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Sabbath at the Spectrum Café: International Night


If Adventists had an app for rating church potlucks, the Mountain View Japanese Seventh-day Adventist Church might have the best local reviews.

I recently moved to California’s Bay Area, where advice abounds for newcomers. Bring a coat—everywhere. Don’t drive; take public transit. Learn the basics of computer programming. But, the tip that I heard most was, “Go to the Mountain View Japanese Seventh-day Adventist Church—they have the best potlucks.”

Almost every local Adventist repeated this, whether or not they belonged to the church. The near-verbatim suggestion seemed a bit suspicious, like too-similar stories told by court witnesses. Still, curiosity (and an empty refrigerator) led me say “Yes,” when a friend invited me to the church’s International Night, on a cold Saturday evening.

My friend’s email advertised a parade of flags, choirs and more vegetarian versions of ethnic foods—spam musubi, lumpia—than I knew the definitions for. Ticket sales funded evangelism projects; we were eating for a worthy cause. No, it wasn’t potluck, but it took place on the same day in the same hall, with a similar crowd of cooks and empty stomachs. Close enough.

When I arrived, the church hall was filled with homemade butcher-paper signs, people circling the booths like a school of fish and kids who bounced from wall to wall like popcorn. It felt like every fall festival or Pathfinder event, except that I didn’t have to raise funds for a band trip, or emerge, “fry smell” first, from a kitchen that smelled of corn dogs.

Instead, my meal began at the yudofu booth. Growing up as a half-Japanese, half-Caucasian daughter in a vegetarian family, I assumed I’d tried tofu in every possible way. I’d missed tasting yudofu, tofu simmered in a lightly flavored broth with simple condiments, including scallions and Ponzu sauce (a tart Japanese citrus vinaigrette).

I dropped two tickets into the ticket box while a man wearing a traditional dark gray kimono (Japanese traditional dress) plucked two thick slices of tofu from a large, steaming vat, then placed them in a small bowl. Nearby, the sleeves of his wife’s bright, flowery kimono fluttered, as she lifted a small blue-and-white vessel and delicately tipped a few drops of its dark contents into the bowl. She swirled it around, momentarily marbling the clear broth with the sauce’s density. A thin slice of carrot swam in the mixture, and I saw it surface like a koi fish when she handed the bowl to me, saying, “Doozo,” the Japanese equivalent of “Bon appétit.”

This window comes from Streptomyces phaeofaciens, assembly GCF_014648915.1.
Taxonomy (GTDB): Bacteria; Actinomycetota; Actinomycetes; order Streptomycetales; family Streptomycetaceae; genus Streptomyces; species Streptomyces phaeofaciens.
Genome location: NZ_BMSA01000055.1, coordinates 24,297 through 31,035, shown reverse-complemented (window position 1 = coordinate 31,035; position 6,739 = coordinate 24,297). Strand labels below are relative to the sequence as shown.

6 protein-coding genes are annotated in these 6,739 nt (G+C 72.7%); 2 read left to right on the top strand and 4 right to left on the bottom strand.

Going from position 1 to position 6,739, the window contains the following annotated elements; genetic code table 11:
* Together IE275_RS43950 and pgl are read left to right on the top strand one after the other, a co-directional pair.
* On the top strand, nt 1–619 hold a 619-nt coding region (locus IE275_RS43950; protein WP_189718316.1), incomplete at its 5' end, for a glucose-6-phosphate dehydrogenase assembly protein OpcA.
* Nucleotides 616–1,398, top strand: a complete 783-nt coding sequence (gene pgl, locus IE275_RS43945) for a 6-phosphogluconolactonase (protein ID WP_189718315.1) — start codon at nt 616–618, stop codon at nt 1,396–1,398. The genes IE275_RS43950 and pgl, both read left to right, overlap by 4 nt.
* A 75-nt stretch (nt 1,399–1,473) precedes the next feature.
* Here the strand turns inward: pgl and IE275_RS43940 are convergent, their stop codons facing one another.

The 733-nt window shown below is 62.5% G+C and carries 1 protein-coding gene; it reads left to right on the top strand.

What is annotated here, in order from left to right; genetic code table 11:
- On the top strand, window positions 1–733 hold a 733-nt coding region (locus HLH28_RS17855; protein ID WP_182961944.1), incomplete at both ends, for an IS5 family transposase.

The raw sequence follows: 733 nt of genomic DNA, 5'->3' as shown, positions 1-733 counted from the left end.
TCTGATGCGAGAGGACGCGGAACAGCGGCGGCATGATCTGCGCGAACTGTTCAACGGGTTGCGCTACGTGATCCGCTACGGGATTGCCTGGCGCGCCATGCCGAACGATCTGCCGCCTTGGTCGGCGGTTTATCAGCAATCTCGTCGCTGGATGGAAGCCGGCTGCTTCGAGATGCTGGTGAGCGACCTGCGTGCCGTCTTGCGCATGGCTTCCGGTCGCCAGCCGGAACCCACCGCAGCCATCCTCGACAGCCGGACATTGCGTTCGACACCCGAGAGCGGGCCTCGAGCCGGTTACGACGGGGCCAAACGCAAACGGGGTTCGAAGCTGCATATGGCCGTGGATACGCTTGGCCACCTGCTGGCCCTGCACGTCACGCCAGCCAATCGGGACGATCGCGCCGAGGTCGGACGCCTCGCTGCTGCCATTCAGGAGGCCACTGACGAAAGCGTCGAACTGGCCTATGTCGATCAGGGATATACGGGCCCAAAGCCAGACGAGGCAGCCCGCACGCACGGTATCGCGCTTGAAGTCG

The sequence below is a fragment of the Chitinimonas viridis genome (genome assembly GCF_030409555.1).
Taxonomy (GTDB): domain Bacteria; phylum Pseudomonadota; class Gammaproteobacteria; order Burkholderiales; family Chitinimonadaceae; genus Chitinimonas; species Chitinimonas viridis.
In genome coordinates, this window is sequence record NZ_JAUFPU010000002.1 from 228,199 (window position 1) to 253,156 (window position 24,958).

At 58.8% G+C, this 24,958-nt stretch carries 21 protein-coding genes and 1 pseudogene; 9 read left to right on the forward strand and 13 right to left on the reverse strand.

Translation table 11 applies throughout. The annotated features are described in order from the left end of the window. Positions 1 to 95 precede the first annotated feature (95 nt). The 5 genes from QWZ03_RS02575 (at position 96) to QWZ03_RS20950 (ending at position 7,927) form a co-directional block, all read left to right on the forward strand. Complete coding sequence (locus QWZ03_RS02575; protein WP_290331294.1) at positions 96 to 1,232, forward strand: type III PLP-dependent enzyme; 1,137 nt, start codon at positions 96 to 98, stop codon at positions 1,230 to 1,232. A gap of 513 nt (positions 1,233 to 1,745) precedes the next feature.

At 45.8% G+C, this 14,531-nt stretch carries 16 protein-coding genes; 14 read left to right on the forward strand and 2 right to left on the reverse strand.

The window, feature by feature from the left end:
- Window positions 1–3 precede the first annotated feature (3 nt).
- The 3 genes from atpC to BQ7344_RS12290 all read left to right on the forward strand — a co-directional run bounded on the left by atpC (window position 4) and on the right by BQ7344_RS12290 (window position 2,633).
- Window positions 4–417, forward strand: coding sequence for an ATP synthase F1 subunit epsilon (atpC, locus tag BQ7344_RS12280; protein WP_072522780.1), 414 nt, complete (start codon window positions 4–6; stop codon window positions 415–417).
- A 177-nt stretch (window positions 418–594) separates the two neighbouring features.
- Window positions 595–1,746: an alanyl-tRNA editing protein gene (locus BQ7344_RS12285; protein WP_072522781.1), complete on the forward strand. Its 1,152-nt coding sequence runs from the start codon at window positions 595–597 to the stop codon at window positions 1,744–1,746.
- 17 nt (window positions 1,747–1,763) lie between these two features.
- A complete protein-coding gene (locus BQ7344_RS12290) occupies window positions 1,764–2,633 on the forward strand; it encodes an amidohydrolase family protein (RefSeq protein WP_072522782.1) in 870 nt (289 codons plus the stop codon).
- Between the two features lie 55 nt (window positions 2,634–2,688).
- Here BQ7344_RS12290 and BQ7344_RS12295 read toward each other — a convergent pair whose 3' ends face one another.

I balanced the yudofu and pieces of fresh mochi (chewy, sweet cakes made of sticky rice) as I headed toward an open seat at a crowded table across the room. Suddenly, I felt as lonely as a single chopstick. Worse, I was sitting in someone else’s chair, which dawned on me when she—a petite, kind-eyed Japanese woman—returned to check on her baby and husband nearby.

It was the wrong seat rightly picked. We began talking as I bundled up my leftovers, apologizing my way out of her space. She was a relatively new Adventist, born in Japan (“I’m still such a rice girl,” she quipped), the quiet, agreeable younger sister who surprised everyone with her determination to visit, study, then live on her own in America, far from family. When a seat opened up next to her, I sat back down, while she continued her story and bowl of miso soup.

She listened as I talked about my new job at a university, expensive adventures in San Francisco parking, all the who-what-when-where-why topics that are the luxury of new acquaintances. Volunteers at the food booths were slashing their prices for the final time and our soup bowls were nearly dry by the time that I again arose to leave. As we said goodbye, she told me to attend the church’s potluck the following weekend—an invitation, instead of just a suggestion.

Declaring that one church has the crème de la crème of potlucks—or food events—seems undiplomatic.* I won’t risk offending the local Adventist cooks by awarding superlatives. But, raised as a third-generation Adventist whose grandfather helped invent Fri-Chik, I’d give the Mountain View Japanese Seventh-day Adventist Church—its food and community members—a five-star review.

*I’ve since returned to the church for potluck. It’s exactly as good as advertised.

Midori Yoshimura is an editorial assistant in Stanford University’s News Service. In addition to enrolling in online courses (MOOCs), she enjoys exploring cafes, hiking trails and museums.

Photo credit:


This recipe for Yudofu is one of many variations suggested by Jane Sato, a Mountain View Japanese Seventh-day Adventist Church member. A Japanese hot pot dish, yudofu is a traditional winter staple. To add bulk to the broth, add vegetables such as napa cabbage and mushrooms. Kombu, ponzu sauce and shichimi togarashi can be purchased at specialty grocery stores and most Asian markets.


Total time: 20 min.
Serves: 4-5

2 blocks firm or regular organic tofu
6-inch strip of kombu (kelp)
Napa cabbage or other greens, as desired, optional
Mushrooms (maitake, shiitake or oysters, or a combination), optional
Ponzu sauce (a tart Japanese citrus vinaigrette)

Finely chopped scallion
Grated ginger, optional
Shichimi togarashi (spicy Japanese chili pepper), optional


1.     Clean the kombu with a towel. Put the kombu in a small pot or hot pot and fill it about 3/4 full of water. Place over low heat.

2.     Add the tofu, and greens and mushrooms if using, to the pot and simmer until cooked through, about 15 minutes.

3.     Ladle the broth and slices of tofu into bowls. Pour the ponzu sauce over the tofu and add toppings as desired.

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